Tuesday, February 16, 2010

Help, help, I'm being held prisoner in a writer's first draft

Front-rank characters come equipped with a built-in booby trap, a trait that guarantees narrative explosions and surprise. The trait, of course, is that each character is utterly convinced he is right. In the extreme example of that loving couple down the street, the Helmers, you have the husband, Torvald, thinking himself a good provider, an excellent family man, a devoted and appreciative husband, a doting father; and you have Nora, the wife, thinking she's doing everything possible to keep the household running smoothly, the children tended to, and appetizing meals set forth for Torvald. That's the surface. Once, when Torvald was quite ill, Nora borrowed a good deal of money that helped pay for treatment that saved his life. In addition to her wifely duties, she has taken jobs to earn back the money to repay the loan, but to protect his pride, she has not allowed him to know this, instead letting him think of her as a child-like creature, forever innocent and naive. This play, which demonstrated the primacy of Nora and the fact that Torvald's love was both conditional and selfish, was a time bomb, arguably an early skirmish in the women's movement, with Nora leaving Torvald and her children with a slam of the door that was heard around the world.


Characters are built on people, carry the inner compass of people, use the same pole stars used by people. When a character believes she is right, she behaves in a particular way; if that way is inauthentic, a travesty on her real beliefs, she'll have to come to terms with her behavior by changing, paying the price for her stubbornness, or in some way reaping the consequences. Her behavior, her sense of rightness, informs the story she tells or, indeed, the stories. Look at Blanche DuBois and her story, and see where it got her.

Look at Budd Schulberg's Terry Molloy, telling his story to his brother, Charlie. I coulda been somebody. I coulda been a contender.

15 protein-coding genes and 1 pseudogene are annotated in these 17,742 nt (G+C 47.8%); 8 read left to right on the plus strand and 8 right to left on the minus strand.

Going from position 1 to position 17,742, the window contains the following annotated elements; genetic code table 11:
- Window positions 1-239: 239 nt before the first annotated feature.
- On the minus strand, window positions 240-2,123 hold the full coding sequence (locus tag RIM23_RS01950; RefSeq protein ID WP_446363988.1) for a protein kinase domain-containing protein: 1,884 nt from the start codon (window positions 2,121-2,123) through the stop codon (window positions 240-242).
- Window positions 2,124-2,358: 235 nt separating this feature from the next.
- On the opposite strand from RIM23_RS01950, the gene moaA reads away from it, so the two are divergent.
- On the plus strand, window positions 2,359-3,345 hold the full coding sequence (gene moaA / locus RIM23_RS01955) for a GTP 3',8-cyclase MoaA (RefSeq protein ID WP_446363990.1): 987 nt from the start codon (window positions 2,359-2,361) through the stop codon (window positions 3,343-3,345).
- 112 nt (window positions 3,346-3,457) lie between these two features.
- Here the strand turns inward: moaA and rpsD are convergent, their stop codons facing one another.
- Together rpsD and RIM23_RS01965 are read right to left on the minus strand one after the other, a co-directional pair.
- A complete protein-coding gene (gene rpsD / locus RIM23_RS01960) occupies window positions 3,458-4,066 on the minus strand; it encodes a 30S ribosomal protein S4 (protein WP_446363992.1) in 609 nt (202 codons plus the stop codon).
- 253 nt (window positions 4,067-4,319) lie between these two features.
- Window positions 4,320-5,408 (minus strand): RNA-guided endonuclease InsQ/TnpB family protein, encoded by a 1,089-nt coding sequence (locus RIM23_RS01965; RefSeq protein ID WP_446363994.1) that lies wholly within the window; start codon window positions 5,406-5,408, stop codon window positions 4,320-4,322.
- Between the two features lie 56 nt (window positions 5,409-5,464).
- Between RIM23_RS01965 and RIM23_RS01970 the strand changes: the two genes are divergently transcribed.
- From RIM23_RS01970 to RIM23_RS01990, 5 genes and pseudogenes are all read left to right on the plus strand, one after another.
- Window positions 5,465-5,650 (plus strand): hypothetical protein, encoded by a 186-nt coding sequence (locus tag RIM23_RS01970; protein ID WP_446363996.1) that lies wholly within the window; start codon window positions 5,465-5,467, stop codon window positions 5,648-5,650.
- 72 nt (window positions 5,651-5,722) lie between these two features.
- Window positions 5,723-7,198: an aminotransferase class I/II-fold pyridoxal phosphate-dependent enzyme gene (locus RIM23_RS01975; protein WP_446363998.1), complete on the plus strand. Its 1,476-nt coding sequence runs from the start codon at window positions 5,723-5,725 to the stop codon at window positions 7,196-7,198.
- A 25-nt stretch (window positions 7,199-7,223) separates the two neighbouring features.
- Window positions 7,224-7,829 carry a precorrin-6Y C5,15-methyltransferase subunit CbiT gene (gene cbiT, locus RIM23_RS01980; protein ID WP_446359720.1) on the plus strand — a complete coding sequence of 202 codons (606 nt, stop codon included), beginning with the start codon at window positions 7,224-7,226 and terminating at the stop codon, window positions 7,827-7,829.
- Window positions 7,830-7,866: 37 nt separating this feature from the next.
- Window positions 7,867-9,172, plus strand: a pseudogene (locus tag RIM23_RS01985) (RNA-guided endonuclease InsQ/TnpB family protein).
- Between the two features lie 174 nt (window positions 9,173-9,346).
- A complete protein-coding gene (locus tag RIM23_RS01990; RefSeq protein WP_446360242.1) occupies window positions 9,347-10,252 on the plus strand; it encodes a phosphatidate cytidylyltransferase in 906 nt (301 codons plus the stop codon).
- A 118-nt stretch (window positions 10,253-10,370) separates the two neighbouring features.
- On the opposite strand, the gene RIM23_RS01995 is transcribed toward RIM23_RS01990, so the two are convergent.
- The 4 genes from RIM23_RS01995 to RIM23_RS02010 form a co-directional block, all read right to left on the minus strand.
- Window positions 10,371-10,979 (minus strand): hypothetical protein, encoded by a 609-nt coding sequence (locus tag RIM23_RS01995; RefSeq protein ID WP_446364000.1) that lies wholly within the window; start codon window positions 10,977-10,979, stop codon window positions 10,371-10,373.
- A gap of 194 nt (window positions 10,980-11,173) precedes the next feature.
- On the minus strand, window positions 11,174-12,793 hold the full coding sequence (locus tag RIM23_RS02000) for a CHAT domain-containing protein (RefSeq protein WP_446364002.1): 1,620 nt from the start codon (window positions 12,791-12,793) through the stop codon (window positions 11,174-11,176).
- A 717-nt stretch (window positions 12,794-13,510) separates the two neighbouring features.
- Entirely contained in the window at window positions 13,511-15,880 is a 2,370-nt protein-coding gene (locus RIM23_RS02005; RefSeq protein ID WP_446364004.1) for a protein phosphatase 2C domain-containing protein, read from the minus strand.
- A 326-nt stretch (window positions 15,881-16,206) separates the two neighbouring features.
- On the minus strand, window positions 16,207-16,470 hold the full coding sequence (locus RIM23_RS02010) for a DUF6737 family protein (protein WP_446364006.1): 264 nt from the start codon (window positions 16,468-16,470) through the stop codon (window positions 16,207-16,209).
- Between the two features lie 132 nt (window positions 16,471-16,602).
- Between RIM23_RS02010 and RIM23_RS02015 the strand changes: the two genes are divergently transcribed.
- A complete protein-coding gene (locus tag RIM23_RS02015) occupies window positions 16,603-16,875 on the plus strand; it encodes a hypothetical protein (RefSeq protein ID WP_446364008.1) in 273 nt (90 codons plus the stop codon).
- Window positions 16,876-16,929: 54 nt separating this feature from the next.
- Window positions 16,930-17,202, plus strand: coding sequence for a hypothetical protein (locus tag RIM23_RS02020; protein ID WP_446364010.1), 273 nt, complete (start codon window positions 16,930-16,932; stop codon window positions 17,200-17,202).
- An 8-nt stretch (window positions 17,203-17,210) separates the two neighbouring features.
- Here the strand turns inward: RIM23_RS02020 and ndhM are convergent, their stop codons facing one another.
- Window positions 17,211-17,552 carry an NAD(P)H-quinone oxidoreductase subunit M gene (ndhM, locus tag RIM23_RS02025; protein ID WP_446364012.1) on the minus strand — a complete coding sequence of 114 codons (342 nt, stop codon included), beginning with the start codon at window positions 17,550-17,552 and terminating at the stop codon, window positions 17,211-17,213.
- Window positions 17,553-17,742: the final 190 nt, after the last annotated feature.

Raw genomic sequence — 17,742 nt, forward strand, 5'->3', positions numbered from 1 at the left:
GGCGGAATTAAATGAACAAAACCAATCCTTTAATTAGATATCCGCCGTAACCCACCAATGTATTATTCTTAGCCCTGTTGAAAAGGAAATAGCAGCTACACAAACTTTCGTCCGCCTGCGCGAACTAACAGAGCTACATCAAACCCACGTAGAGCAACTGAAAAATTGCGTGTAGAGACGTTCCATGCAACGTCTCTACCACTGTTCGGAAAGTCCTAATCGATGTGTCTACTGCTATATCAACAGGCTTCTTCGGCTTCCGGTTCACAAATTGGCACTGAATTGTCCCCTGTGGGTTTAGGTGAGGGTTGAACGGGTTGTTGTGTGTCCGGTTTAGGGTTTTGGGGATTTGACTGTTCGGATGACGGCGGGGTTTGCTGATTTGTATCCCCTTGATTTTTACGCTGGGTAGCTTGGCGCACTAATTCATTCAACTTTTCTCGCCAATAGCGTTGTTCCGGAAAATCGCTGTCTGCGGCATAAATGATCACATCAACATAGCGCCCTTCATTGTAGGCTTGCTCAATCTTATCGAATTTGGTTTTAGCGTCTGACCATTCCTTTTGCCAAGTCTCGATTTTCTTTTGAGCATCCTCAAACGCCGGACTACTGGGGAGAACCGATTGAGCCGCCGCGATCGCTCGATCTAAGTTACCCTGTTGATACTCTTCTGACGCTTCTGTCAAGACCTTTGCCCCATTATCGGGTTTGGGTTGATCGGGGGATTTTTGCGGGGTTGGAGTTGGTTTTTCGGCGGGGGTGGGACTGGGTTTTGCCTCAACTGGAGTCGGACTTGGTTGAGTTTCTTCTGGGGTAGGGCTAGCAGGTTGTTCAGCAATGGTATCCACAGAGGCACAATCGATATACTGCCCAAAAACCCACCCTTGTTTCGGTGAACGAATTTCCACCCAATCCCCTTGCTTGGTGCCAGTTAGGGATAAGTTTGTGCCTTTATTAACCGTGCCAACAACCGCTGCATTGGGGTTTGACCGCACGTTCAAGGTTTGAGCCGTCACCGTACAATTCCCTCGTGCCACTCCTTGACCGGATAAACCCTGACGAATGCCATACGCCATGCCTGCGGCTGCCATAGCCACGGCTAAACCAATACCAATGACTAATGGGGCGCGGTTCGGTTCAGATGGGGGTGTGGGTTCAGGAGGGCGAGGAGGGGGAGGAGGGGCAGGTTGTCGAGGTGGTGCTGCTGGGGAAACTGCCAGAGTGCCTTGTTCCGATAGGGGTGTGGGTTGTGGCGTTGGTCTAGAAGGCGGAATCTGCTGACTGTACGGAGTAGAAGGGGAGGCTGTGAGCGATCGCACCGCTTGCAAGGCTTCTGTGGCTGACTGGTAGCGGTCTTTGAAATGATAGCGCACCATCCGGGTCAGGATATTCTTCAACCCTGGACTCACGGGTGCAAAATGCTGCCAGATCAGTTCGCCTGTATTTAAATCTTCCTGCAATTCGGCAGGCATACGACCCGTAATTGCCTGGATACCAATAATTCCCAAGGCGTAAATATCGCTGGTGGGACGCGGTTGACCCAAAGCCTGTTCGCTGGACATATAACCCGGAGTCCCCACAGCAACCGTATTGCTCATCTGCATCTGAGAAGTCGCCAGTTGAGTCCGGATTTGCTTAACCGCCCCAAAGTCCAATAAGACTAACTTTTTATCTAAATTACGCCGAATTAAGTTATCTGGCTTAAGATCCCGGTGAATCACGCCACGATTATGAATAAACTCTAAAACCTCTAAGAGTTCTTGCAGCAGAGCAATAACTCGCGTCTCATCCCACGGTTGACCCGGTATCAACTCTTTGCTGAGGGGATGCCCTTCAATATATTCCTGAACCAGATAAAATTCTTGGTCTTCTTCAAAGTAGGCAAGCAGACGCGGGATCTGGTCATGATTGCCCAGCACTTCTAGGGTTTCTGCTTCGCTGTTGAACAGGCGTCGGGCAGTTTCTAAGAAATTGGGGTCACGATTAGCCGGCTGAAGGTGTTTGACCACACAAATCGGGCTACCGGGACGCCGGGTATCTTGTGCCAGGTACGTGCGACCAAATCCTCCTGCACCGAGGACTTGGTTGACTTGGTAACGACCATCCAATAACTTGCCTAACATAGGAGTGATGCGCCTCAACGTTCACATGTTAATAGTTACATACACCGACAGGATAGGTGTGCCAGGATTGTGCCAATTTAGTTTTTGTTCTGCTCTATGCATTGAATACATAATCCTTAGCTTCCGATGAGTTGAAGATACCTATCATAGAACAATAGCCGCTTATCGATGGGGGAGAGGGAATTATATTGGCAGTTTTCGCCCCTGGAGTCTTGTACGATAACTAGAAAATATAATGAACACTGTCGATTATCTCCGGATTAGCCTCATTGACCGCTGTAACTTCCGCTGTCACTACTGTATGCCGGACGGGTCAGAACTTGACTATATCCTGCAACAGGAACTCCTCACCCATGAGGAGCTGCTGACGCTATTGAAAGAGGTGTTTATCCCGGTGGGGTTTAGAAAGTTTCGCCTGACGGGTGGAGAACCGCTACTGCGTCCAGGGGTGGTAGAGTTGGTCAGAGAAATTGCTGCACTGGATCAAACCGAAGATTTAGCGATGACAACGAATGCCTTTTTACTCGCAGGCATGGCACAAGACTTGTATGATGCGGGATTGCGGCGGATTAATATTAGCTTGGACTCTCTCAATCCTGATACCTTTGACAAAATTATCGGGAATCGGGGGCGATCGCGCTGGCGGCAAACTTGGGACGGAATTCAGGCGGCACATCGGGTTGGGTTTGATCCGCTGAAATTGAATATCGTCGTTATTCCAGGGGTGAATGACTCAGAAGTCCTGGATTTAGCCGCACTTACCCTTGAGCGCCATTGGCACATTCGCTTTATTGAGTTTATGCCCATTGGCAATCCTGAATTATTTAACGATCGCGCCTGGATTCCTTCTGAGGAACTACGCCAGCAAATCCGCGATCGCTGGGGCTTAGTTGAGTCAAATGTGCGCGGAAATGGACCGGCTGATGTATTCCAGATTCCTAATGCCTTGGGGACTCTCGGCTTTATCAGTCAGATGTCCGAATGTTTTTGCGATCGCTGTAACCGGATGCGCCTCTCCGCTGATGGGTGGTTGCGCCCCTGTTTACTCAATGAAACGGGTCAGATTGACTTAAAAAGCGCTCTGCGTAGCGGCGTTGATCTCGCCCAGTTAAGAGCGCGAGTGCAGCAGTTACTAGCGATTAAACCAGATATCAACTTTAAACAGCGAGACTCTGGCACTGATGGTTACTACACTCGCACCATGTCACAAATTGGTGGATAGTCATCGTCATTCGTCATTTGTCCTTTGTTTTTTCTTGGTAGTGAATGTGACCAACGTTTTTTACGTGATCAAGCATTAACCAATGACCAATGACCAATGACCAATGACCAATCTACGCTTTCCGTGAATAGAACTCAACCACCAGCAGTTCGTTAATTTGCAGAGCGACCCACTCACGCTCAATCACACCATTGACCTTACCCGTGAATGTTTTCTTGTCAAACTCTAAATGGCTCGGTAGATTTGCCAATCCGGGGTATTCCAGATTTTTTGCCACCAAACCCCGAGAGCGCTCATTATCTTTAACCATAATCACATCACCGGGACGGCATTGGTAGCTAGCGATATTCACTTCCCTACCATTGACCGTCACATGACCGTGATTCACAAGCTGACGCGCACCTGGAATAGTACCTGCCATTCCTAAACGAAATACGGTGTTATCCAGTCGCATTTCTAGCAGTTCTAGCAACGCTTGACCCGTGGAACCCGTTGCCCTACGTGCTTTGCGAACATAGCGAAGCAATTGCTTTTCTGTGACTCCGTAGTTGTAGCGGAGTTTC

How many persons do you know who tell their stories with a conditional verb tense or a past tense as opposed to a simple present tense? How many individuals do you know who are living in the retrospect of what they once were and may not be any longer. How much of your own stories are set in future and future conditional tenses?

How many individuals do you know who have rather remarkable stories but who lack the means to tell them in ways that would make people want to listen? How many authors have you been personally put off by when you approached their work?

The way out of much of this, of characters and individuals and authors and your own part in the equation is by listening when you have the opportunity. Individuals you admire and think of as raconteurs have traits that invite listening; by attending to their stories you can perhaps learn to identify these traits and make use of them in your own narratives, but of course you must absorb these traits, then make them yours.

A favored pass time of yours is watching actors as they deliver lines, Meryl Streep, for instance, in The French Lieutenant's Woman, and Jeremy Irons in that very film as well as in Brideshead Revisited. The older, shaggier ones as well; Albert Finney in The Dresser and Tom Courtenay in the same play, Ben Kingsley as Feste, the jester in Twelfth Night, Kate Hepburn and Peter O'Toole in The Lion in Winter, Maria Ouspenskaya in Doddsworth: "So, you vant to marry my son?" At first you imitate these worthies, a way of making sure you listened closely enough, but then the game truly begins because even in this you must go beyond mere listening and mere imitation. You must hear clear into the secret places of the characters and the secret places within you where your own characters lurk, sending you writs of habeas corpus: Help, help, I'm being held prisoner and I want to get out.

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